Q&A: James Gosling, the father of Java, sits down for a candid interview with eWEEK about the open-sourcing of Java.
James Gosling, the creator of the Java language, is a Sun Microsystems vice president and fellow. Gosling spoke with eWEEK senior editor Darryl K. Taft at JavaOne and discussed the open-sourcing of Java, new directions for the Java platform and programming in general, new Sun technology and competing with Microsoft.
What comes next with the JVM [Java Virtual Machine]? Its basically 32-bit and Java-language centric. What does Sun have to do to upgrade it? Does it need a major re-vamp?
Well, we have lots of plans for change. You said its 32-bit; its actually been both 32-bit and 64-bit for years. If you have a machine with a lot of memory on it you can run
We actually qualify our GC [garbage collection] algorithms up to 500 gigabytes of RAM. Not many people in the world have 500 gigs of RAM, but Sun has sold those boxes for years.
Were now worrying about 2-terabyte GC qualification.
And we do a lot of stuff around optimization. We have big project going on right now with Intel to do very special targeted optimizations for all these sort of exotic cases to get really great performance on Intel chips.
But in terms of doing special things for other languages, there are actually quite a few languages targeted at the Java VM for quite a while. And it actually works pretty well for a wide variety of languages. There are some languages that are very hard to do, like C and C++. And thats mostly because theres no way to do them correctly without creating huge security holes. And thats part of the problem with C and C++. Their naked pointers are just a problem.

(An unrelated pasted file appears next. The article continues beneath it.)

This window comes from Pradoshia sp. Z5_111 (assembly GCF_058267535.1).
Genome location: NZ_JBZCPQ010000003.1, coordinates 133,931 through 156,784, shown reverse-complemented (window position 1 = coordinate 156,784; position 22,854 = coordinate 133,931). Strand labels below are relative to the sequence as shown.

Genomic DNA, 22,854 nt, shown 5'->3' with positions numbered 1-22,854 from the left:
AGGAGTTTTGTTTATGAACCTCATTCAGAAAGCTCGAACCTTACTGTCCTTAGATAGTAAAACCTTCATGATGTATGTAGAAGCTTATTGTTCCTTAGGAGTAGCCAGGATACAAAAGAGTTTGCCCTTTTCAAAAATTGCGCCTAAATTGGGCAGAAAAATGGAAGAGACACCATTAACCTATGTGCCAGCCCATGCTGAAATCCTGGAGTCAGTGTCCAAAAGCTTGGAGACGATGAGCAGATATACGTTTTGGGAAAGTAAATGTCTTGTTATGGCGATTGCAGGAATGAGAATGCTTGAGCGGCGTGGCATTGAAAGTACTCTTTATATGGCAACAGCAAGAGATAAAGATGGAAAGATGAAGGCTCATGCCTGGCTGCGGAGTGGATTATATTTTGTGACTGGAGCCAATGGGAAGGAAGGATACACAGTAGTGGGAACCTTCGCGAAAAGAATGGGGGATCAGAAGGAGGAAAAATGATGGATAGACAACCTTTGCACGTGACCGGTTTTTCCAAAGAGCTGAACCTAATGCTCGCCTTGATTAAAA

Click here to read Part I of this interview.
How about C#?
Well, C# is strange, because C# has got these protected and unprotected, managed and unmanaged code portions. And their managed code is basically a cut-and-paste from the Java manual. But they use the unmanaged world way too much. And in general we believe the unmanaged world with naked pointers is like just a really dumb idea.
But for some of the scripting languages there are issues around method calling that we could do better. And weve got a project going on to try to add like one or two bytecodes to make dynamic method dispatch in Python and Ruby faster.
Microsoft recently announced their Dynamic Language Runtime (DLR) and portability of its CLR (Common Language Runtime), which would put .Net on par with Java in terms of portability. Do you see them actually pulling that off?
People have done ports of CLR to other platforms. But it isnt CLR that matters. Getting something to run CLR is not a big engineering feat. Its mostly marketing. And the reason is that what a developer sees is partly the language, which gets mapped to the underlying machine which is what the JVM and the CLR do. But another piece of it is all of the libraries. So, yes, they announced that theyre porting the CLR. But one of the one of the big libraries that people in the .Net world talk to is what? Excel. And Word. So are they porting word to Linux or whatever? Not that I know of.